Worried your kids aren’t getting enough fresh air and exercise? You’re not alone. Inactivity in children is an issue many parents and health care providers are concerned with. According to the Center for Disease Control, in the U.S, approximately 17 percent of all kids (ages 2-19) are obese. Environmental factors are mostly to blame, such as poor eating habits and a lack of physical activity. With an increasing number of electronic devices for kids to glue their eyes to, it’s easier than ever for children to find entertainment that requires little movement. An article in the New York Times recently stated “children ages 8 to 18 spend more than seven and a half hours a day with such devices”. Today, children are eating more and moving less, which puts them at risk of becoming over-weight or obese. Now is the time to form healthy habits and start moving!
The National Environmental Education Foundation (NEEF) recognizes the need to get children outdoors and is taking action through their Children and Nature Initiative. The ultimate goal of the program is to encourage parents, doctors, teachers, and organizations to get kids outside for their own health. According to NEEF, “Research indicates that unstructured outdoor activities may improve children’s health by increasing physical activity, reducing stress and serving as a support mechanism for attention disorders.” This program encourages pediatric health care providers to prescribe outdoor activities to children. It also connects medical professionals with local nature sites, so when doctors prescribe outdoor exercise, they can recommend safe and easily accessible outdoor areas. From there, it’s up to the parents to take the lead and help encourage kids to exchange screen time for outdoor play.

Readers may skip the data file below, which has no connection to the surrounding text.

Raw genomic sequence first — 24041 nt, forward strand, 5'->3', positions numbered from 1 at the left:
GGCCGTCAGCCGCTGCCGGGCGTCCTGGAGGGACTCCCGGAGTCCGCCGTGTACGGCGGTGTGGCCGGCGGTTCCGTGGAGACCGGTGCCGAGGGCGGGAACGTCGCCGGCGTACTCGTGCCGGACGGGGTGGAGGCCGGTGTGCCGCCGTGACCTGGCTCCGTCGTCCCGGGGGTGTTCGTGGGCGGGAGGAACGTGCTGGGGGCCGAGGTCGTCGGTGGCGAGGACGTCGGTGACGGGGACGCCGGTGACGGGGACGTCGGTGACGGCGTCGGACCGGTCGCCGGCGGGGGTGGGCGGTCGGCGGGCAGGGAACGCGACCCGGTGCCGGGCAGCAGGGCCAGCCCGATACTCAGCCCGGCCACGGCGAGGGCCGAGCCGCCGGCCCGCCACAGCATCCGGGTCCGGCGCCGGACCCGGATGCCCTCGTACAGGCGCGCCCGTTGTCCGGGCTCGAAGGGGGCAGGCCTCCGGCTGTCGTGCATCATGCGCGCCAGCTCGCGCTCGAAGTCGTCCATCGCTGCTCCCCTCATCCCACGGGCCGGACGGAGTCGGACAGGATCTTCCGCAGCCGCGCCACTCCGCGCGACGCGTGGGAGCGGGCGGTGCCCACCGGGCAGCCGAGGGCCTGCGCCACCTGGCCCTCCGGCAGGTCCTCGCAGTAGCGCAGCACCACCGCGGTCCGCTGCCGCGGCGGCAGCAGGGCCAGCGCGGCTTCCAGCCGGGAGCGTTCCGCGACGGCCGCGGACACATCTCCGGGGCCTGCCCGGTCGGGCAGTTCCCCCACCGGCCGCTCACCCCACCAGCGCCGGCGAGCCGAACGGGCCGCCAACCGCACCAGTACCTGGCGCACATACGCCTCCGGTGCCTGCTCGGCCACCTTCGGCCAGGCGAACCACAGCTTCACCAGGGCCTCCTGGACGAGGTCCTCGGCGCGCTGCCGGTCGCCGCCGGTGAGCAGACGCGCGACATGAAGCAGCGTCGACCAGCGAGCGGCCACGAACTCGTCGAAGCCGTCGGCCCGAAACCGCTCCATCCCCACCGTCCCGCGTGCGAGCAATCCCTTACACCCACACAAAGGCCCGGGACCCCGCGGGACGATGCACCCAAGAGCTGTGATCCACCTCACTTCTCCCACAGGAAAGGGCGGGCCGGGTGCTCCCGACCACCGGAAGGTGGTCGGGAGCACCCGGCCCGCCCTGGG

Forming healthy habits includes using sun protection on a regular basis, especially when being active outdoors. Kids get between 50 to 80 percent of their lifetime sun exposure before age 18, and unprotected sun exposure can lead to health problems such as skin cancer later in life. To keep outdoor playtime safe, use the SunAWARE acronym:
Help your kids start good habits at an early age. Be SunAWARE and get outdoors!
Photo courtesy of Micheal Newton and VA State Park Staff.